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Hi People,

Usually (and maybe always) authors use a comma before the 'and'.

For instance:

The apple, orange, and melon are good for us.

I dont really understand why a comma is needed before the 'and'. 'And' is itself a conjucting orange and melon and I dont see the reason to use a comma before the 'and'.

Could you explain this?

Thank you in advance!
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Comments  
No comma is required after the penultimate item of a list, unless the complexity of the sentence demands it in order to maintain clarity. Therefore that comma in your sentence is stylistically wrong-- it should read apple, orange and melon.
Adding a comma before the last item in a series is purely a style decision. The Chicago Style Manual prefers a comma, and fiction writing usually contains a comma; other style guides (such as those followed by newspapers) leave out the comma. It doesn't matter whether you add it or not, just as long as you're consistent throughout your document.
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Interestingly, the Oxford University Press still inserts a comma before the 'and' in such a list, e.g.

1. The apple, orange, and melon are good for us.

The second comma is therefore known as the 'Oxford' comma. It used to be the norm, but isn't much used in current BrE. The people who devise secretarial courses are particularly averse to it.

My own (wildly speculative) theory is that whereas the comma was once regarded as a guide to intonation and pause-length, it is now mostly seen as a semantic marker. In the example above, for instance, the pause after 'apple' is more or less the same as the pause after 'orange'; nonetheless, the second comma would be omitted by most people, on the grounds that 'and' already does the comma's job. (More's the pity, to my mind.)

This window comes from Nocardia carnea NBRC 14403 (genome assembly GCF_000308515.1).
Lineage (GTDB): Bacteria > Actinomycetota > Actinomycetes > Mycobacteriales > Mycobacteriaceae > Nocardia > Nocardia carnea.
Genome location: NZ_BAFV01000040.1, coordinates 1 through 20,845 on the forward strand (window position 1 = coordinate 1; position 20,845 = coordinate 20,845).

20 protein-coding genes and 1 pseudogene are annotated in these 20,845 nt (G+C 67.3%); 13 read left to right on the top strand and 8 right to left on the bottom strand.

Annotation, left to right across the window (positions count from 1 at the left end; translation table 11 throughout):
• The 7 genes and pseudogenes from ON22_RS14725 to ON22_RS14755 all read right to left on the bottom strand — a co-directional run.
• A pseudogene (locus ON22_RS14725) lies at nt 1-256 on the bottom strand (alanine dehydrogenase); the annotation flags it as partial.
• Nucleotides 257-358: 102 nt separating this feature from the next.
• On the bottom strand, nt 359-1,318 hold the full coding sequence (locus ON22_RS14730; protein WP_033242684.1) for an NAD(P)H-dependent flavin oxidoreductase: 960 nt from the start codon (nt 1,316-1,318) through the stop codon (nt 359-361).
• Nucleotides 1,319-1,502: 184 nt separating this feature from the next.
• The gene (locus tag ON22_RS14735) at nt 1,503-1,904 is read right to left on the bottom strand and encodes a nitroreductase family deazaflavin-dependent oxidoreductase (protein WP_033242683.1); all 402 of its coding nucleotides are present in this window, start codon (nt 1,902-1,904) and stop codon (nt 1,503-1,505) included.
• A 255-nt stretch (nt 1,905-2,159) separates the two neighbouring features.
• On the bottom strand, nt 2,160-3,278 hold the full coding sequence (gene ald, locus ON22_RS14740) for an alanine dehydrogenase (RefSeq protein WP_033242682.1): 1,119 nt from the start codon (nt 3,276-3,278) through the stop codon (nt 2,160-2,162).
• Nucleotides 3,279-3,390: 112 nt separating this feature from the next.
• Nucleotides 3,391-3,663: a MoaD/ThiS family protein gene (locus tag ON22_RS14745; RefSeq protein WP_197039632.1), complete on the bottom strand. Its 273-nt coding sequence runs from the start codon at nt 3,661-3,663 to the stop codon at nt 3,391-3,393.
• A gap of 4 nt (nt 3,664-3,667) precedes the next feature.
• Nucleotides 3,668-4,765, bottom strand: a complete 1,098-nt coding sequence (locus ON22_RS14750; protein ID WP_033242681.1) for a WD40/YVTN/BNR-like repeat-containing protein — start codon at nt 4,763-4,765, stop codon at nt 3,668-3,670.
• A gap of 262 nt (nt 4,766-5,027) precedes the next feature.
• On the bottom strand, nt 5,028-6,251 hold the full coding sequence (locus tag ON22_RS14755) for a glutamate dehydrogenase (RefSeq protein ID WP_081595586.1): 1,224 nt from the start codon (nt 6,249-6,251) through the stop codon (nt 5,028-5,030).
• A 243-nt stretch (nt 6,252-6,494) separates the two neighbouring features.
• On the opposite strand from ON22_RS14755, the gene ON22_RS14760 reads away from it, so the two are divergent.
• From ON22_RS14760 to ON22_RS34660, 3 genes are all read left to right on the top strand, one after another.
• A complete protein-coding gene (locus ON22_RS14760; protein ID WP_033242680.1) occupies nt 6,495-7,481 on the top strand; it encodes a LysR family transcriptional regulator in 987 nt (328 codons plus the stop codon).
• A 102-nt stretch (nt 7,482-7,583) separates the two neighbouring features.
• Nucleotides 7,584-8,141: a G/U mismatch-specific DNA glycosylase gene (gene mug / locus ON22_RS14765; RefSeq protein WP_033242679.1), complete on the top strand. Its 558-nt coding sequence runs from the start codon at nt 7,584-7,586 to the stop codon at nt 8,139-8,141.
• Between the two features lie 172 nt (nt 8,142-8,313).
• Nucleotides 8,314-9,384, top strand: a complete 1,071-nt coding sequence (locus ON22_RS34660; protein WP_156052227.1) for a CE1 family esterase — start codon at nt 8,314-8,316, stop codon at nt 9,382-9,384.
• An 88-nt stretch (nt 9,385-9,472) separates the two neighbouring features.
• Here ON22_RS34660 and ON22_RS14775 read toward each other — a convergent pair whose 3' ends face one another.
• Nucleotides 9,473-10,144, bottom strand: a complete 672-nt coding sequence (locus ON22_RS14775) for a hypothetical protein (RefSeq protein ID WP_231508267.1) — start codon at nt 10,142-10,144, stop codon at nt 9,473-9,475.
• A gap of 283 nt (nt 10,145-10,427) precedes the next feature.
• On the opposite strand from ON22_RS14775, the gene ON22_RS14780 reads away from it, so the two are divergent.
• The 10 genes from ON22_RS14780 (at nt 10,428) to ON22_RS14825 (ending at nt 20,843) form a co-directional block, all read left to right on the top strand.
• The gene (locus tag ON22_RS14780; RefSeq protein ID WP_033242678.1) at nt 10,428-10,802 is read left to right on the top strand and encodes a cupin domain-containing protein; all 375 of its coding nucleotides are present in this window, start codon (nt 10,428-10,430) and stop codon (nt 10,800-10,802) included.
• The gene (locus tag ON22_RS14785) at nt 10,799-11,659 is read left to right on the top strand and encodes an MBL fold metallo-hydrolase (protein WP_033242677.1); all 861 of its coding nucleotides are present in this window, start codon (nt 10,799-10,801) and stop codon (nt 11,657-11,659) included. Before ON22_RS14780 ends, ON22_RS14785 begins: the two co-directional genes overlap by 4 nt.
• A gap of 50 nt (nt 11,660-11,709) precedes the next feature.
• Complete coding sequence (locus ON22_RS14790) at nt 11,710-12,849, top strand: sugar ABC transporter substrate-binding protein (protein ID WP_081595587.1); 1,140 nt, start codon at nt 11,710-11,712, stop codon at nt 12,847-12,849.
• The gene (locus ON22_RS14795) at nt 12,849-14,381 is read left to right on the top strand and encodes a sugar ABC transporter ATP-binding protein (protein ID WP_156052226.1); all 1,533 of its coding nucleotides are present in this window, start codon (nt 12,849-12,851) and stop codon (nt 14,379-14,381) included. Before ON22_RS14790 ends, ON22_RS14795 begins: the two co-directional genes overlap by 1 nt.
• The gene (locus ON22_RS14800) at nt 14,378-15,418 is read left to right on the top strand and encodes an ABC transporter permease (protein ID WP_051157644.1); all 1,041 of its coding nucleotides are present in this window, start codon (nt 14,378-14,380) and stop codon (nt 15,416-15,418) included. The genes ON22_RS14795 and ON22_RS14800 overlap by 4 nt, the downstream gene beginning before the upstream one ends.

Here endeth the wildly speculative theory.

MrP
Hardly wild, MrP. One I think I shall promulgate, in fact, thank you. You prefer the Oxford comma, though, do you? To me it looks cluttered. Prim upbringing, I suppose.
I'm sorry to say I conform to the norm, in ordinary business correspondence, letters of complaint to the local authority, poison pen letters, etc.

Elsewhere, I let the commas run free...
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i apologise for using this old thread for my question as i think it's not necessary to start a new one.

the question: john is a tad faster, working hard and his writing has improved.

adding a comma before the and is unnecessary, right?
in the above case, adding a comma before the and is unnecessary because there isn't an independent clause before it and, also, the same subject (john) is being described and talked about, right?
Not as straightforward as it may seem.

John is a tad faster, working hard, and his writing has improved.

If this is to be correctly structured, we must recognize that working hard is a nonfinite clause as an adverbial modifying the main clause John is a tad faster. The whole independent clause (John...hard) then should be separated from the next independent clause (his writing has improved) by a comma and the conjunction and.

It is also possible that working hard is an appositive to the main clause-- or even an explanatory interjection-- but in both cases it should be separated by commas from the rest of the sentence, which remains composed of two independent clauses: John is a tad faster, and his writing has improved.
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